The German freighters Mera and Elinore Woermann which had sailed from the River Plate on 4 December with entrenching materials both returned there on 11 December.

    Baden and Sta Isabel were detained by Bristol and Macedonia at 1445 hrs in the afternoon at 52º30’S 57ºW, about 60 sea miles from Port Stanley. Pochhammer stated that their crews had told him they were obliged to abandon ship “within ten minutes” and “the men in the boats felt the passage of the shells fired close over their heads: the British were over-hasty in sinking our auxiliaries and their valuable cargoes.”

    What “valuable cargoes” these two colliers might have had aboard is not mentioned, but it is interesting to note that Baden was not sunk until 1935 hrs, five hours after being stopped, and Sta Isabel was sunk at 2130 hrs almost seven hours after being stopped. What interested the British so much in these two mundane steamers, and why they sank them so close to Port Stanley two new, priceless colliers when they were in great need of colliers elsewhere, has never been revealed.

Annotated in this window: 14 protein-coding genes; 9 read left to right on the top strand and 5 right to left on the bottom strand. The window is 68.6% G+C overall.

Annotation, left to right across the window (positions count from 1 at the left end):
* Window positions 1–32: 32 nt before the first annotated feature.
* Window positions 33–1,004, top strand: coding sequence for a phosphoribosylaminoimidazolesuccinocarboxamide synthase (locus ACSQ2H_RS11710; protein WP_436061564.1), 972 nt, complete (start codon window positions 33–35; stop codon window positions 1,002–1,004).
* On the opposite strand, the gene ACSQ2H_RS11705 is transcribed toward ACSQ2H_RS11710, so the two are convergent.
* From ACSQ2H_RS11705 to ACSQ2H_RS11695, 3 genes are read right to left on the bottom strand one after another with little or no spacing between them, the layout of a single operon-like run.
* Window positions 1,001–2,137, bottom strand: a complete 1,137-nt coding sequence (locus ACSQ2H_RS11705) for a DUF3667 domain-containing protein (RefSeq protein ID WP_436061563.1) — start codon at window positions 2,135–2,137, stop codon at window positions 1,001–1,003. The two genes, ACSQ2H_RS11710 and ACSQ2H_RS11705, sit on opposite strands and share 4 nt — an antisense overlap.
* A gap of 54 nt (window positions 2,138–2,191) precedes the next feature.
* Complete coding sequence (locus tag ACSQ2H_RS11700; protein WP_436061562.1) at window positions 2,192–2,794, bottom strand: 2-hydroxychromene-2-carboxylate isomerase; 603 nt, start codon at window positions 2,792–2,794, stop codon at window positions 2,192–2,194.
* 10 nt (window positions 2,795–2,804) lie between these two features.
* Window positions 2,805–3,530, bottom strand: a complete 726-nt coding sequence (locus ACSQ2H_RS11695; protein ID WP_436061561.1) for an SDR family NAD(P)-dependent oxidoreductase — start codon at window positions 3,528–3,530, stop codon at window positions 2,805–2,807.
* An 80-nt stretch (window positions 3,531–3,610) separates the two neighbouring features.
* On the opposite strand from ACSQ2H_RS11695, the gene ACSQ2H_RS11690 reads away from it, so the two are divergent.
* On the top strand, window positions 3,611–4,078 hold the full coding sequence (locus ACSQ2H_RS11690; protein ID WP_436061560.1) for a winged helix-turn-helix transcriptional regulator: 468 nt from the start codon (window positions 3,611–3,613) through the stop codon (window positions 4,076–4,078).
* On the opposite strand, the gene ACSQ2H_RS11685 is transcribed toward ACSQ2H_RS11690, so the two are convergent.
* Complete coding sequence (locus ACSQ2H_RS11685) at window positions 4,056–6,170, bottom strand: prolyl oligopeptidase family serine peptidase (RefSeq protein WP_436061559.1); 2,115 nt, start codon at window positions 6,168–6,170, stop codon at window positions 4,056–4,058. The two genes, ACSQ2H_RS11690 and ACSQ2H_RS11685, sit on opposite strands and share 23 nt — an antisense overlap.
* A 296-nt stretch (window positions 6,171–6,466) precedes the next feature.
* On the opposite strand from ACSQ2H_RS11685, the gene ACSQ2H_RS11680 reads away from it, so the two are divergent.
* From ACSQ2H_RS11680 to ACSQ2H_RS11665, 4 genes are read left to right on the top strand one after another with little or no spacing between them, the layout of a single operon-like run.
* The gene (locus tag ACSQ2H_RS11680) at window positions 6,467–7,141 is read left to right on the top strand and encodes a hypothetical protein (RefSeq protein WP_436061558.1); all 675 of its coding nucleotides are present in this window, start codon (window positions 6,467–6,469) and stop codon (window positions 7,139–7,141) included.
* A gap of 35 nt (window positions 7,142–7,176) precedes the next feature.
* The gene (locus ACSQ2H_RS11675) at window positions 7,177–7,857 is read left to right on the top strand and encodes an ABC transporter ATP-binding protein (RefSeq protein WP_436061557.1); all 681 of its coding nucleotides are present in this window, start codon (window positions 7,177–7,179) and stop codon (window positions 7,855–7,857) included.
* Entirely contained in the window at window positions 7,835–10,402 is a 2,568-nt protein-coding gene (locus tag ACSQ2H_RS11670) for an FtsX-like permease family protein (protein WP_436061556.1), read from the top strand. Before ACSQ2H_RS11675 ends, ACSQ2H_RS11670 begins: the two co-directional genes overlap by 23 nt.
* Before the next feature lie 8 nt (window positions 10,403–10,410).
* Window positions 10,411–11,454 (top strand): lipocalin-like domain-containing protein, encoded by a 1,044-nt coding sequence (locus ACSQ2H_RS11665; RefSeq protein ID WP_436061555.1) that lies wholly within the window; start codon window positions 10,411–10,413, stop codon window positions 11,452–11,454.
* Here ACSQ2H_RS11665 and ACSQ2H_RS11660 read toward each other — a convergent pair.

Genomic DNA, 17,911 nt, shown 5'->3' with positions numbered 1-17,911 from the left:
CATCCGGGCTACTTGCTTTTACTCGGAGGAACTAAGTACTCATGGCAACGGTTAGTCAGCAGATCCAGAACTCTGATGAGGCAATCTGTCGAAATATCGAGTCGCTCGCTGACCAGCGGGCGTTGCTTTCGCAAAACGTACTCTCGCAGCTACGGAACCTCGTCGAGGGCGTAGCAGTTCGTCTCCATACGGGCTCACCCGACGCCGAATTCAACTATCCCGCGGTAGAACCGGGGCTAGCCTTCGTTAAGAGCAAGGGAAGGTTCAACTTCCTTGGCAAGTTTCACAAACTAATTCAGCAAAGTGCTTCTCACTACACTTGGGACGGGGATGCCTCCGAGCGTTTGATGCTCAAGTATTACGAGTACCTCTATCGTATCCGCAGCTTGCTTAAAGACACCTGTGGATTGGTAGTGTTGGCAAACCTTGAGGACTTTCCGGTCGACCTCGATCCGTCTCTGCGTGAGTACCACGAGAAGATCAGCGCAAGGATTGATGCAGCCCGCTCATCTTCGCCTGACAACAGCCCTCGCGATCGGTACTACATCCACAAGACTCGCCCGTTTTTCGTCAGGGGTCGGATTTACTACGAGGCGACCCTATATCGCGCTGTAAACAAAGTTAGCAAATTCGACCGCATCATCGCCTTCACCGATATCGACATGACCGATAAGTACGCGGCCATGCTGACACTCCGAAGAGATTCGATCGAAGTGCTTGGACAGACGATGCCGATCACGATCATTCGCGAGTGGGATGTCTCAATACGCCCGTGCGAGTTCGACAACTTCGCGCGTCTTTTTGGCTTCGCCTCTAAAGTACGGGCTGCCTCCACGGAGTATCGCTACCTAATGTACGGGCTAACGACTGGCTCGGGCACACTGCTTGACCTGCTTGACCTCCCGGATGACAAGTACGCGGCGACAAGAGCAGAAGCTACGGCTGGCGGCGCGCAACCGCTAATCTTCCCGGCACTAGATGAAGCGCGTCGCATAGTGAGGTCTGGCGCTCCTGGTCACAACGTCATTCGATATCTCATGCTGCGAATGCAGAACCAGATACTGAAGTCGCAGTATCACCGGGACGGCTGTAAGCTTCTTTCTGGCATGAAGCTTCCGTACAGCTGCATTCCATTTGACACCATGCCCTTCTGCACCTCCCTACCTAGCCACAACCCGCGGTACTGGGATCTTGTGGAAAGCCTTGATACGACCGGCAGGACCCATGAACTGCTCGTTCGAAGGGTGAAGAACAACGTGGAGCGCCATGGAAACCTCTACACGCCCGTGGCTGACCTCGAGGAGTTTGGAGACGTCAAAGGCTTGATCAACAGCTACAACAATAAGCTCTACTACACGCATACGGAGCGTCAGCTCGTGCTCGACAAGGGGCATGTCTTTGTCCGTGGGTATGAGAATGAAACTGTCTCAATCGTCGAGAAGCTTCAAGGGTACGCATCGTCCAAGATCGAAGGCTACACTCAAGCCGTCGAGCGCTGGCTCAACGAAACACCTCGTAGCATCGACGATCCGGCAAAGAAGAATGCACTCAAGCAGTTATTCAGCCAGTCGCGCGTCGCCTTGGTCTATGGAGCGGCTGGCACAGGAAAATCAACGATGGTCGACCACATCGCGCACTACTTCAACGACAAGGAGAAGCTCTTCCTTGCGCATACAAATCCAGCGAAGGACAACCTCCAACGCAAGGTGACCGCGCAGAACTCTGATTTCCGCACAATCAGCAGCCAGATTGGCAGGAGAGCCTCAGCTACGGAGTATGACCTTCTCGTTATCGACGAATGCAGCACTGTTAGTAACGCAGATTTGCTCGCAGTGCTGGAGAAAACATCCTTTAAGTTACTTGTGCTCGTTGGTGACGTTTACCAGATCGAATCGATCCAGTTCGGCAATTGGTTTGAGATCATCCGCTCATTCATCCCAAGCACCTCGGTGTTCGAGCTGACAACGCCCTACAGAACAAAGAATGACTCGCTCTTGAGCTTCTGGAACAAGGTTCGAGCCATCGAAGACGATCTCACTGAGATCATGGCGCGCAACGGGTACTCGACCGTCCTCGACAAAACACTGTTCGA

END

    Footnotes:
    (1) Pochhammer, op cit, p.182-187.
    (2) Published as a Supplement to the London Gazette, No.29087 3 March 1915
    (3) Pochhammer, op cit, p.227.

    #12666
    Geoffrey Brooks
    Participant

    ADDENDUM

    As regards the “valuable cargo” aboard the two colliers, I note from Pochhammer’s book at page 110 the following item which may be revelant:

    Former KKpt Pochhammer wrote that on 26 September 1914 when von Spee’s squadron arrived at the Marquesas Islands, he confiscated in the name of the Kaiser all valuables from the Governor’s office (the police station). The Treasury included 10,000 silver francs. Many had “a shield on one side and the inscription Republique Française: some bore the image of Napoleon as First Consul and others as Napoleon Emperor. There was also a stamp collection.

    The colliers Baden and Santa Isabel were both present in the Marquesas at this time and it may be that the treasure trove was locked in the safe of one of them and the key retained aboard one of the armoured cruisers. No doubt the French told the British of their loss, and the hopes or prior knowledge of the latter that the coins would still be aboard one of the colliers may explain the British haste to get the captured crews away, and believing that the colliers had been sunk. The deception appears to have been successful for Pochhammer himself thought they had been.